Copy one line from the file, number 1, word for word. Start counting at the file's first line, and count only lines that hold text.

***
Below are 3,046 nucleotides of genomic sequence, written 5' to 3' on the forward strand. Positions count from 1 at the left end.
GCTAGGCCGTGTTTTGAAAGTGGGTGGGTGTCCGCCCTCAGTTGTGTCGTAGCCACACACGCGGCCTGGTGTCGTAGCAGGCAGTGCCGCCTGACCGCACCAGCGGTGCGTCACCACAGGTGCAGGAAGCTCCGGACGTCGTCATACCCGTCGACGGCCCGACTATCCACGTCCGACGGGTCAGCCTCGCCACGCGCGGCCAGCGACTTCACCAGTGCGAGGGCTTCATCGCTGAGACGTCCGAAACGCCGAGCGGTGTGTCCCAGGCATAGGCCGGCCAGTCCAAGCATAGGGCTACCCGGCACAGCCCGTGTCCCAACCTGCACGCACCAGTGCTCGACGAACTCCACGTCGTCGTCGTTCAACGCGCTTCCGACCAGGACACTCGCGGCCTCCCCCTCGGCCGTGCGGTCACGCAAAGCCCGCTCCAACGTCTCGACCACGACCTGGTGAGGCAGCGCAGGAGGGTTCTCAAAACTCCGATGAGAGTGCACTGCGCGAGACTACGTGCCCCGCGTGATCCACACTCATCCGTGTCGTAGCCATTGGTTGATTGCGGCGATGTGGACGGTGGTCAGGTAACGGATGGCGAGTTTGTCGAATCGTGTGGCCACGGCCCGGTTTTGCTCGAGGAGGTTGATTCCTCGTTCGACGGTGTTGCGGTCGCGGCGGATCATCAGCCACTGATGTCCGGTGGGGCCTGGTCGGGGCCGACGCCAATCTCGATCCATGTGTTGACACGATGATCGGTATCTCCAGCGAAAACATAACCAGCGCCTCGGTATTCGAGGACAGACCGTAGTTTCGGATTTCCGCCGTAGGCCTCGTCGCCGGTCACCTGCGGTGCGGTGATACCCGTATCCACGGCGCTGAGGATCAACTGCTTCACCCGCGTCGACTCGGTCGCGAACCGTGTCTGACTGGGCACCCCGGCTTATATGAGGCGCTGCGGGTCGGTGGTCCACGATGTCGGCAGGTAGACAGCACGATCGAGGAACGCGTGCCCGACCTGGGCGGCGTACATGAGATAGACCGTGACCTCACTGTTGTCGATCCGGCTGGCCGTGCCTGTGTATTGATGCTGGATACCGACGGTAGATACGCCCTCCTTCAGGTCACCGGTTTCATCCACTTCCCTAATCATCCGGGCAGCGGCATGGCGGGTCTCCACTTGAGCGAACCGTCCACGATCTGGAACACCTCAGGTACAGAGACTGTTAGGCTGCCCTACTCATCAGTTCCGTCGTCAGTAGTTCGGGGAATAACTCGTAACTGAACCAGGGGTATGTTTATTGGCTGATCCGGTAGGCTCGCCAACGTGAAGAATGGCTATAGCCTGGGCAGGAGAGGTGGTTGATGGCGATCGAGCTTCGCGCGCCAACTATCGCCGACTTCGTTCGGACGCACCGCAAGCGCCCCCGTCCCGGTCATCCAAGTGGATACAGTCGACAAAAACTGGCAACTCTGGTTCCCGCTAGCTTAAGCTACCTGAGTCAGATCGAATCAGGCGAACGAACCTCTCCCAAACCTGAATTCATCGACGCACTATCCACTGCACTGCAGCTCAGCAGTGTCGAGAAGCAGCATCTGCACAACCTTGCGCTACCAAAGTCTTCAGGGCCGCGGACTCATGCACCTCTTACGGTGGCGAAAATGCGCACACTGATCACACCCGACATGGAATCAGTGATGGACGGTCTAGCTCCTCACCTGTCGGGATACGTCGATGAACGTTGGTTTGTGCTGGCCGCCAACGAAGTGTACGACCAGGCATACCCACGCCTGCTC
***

Below are 3,046 nucleotides of genomic sequence, written 5' to 3' on the forward strand. Positions count from 1 at the left end.